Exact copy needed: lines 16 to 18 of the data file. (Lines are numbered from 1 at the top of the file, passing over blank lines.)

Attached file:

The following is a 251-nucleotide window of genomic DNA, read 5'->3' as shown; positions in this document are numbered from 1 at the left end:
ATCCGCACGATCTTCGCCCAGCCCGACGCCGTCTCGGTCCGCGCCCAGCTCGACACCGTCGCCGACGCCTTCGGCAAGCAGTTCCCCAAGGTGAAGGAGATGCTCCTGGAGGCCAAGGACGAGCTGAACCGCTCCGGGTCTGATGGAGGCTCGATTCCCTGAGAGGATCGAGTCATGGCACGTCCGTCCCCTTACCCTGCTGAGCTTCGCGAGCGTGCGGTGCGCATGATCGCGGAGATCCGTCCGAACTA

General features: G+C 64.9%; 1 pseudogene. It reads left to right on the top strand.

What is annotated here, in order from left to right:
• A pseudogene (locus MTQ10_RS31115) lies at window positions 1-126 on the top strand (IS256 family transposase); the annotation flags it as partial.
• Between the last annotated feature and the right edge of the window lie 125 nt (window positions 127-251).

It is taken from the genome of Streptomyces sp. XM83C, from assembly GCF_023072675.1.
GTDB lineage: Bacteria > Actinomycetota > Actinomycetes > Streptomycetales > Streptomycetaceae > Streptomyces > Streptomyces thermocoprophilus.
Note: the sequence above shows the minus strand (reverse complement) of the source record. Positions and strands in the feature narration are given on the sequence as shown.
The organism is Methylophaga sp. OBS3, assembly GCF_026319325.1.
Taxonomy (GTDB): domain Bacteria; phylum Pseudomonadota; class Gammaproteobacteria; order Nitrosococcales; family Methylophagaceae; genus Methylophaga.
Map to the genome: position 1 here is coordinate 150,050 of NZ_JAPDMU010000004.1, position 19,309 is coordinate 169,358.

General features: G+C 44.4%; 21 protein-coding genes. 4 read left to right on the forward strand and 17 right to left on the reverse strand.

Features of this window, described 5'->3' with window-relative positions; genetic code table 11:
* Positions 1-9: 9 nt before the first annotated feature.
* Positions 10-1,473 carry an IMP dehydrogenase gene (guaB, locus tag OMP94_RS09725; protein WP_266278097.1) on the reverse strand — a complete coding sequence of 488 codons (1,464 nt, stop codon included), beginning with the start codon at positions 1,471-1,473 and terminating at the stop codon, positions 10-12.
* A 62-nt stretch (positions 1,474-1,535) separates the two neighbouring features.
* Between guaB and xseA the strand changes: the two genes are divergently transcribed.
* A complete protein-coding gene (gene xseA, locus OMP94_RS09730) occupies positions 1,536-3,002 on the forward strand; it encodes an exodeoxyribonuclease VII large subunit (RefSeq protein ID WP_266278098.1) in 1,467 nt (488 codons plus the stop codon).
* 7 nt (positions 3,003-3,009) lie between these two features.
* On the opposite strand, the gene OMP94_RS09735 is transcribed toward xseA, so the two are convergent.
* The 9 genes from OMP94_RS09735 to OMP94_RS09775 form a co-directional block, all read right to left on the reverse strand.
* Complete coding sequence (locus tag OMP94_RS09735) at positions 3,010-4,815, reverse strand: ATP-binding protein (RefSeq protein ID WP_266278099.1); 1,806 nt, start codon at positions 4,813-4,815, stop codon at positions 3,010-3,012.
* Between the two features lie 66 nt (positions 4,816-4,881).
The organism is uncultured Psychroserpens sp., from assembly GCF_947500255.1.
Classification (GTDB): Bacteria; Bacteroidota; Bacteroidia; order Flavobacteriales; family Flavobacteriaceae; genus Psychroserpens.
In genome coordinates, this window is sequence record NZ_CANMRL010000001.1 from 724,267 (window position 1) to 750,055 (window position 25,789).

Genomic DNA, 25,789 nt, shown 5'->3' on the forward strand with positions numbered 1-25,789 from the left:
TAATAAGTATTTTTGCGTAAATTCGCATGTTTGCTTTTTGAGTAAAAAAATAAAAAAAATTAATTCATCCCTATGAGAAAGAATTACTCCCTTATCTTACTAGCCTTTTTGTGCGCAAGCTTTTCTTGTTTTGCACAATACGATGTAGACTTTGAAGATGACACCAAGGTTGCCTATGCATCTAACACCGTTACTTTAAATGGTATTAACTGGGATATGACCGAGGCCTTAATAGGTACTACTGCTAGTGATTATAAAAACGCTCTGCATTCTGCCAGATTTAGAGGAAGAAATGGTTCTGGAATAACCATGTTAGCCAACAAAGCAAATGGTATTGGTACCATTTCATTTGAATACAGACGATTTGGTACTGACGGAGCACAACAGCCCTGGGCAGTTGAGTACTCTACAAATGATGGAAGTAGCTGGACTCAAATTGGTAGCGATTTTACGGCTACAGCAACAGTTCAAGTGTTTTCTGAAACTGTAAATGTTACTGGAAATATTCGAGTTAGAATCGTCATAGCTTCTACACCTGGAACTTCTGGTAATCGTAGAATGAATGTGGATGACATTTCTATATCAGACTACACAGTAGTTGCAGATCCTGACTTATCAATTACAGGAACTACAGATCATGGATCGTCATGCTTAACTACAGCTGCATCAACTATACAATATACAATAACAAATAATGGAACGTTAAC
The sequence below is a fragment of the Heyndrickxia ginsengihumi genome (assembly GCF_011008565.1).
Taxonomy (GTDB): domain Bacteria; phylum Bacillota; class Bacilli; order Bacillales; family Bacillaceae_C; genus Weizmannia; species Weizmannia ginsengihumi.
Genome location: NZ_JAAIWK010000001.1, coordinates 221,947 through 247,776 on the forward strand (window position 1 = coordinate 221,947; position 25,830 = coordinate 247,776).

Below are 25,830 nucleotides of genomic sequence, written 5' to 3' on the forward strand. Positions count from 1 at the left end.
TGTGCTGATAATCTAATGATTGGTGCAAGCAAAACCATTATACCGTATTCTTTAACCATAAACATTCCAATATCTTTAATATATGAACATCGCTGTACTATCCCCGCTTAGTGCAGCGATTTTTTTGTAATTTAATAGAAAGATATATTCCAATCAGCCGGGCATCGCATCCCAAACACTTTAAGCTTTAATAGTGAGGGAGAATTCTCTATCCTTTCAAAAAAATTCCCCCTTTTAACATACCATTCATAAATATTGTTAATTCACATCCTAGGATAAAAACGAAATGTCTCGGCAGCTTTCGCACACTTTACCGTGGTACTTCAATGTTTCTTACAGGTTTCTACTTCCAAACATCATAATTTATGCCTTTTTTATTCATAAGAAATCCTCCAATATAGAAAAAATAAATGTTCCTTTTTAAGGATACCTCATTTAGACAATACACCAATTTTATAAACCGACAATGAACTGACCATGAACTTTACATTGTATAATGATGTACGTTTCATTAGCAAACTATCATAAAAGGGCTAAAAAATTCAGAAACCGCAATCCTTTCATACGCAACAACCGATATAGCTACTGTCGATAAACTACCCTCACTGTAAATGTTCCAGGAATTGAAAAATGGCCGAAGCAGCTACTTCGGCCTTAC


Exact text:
* Positions 10-1,473 carry an IMP dehydrogenase gene (guaB, locus tag OMP94_RS09725; protein WP_266278097.1) on the reverse strand — a complete coding sequence of 488 codons (1,464 nt, stop codon included), beginning with the start codon at positions 1,471-1,473 and terminating at the stop codon, positions 10-12.
* A 62-nt stretch (positions 1,474-1,535) separates the two neighbouring features.
* Between guaB and xseA the strand changes: the two genes are divergently transcribed.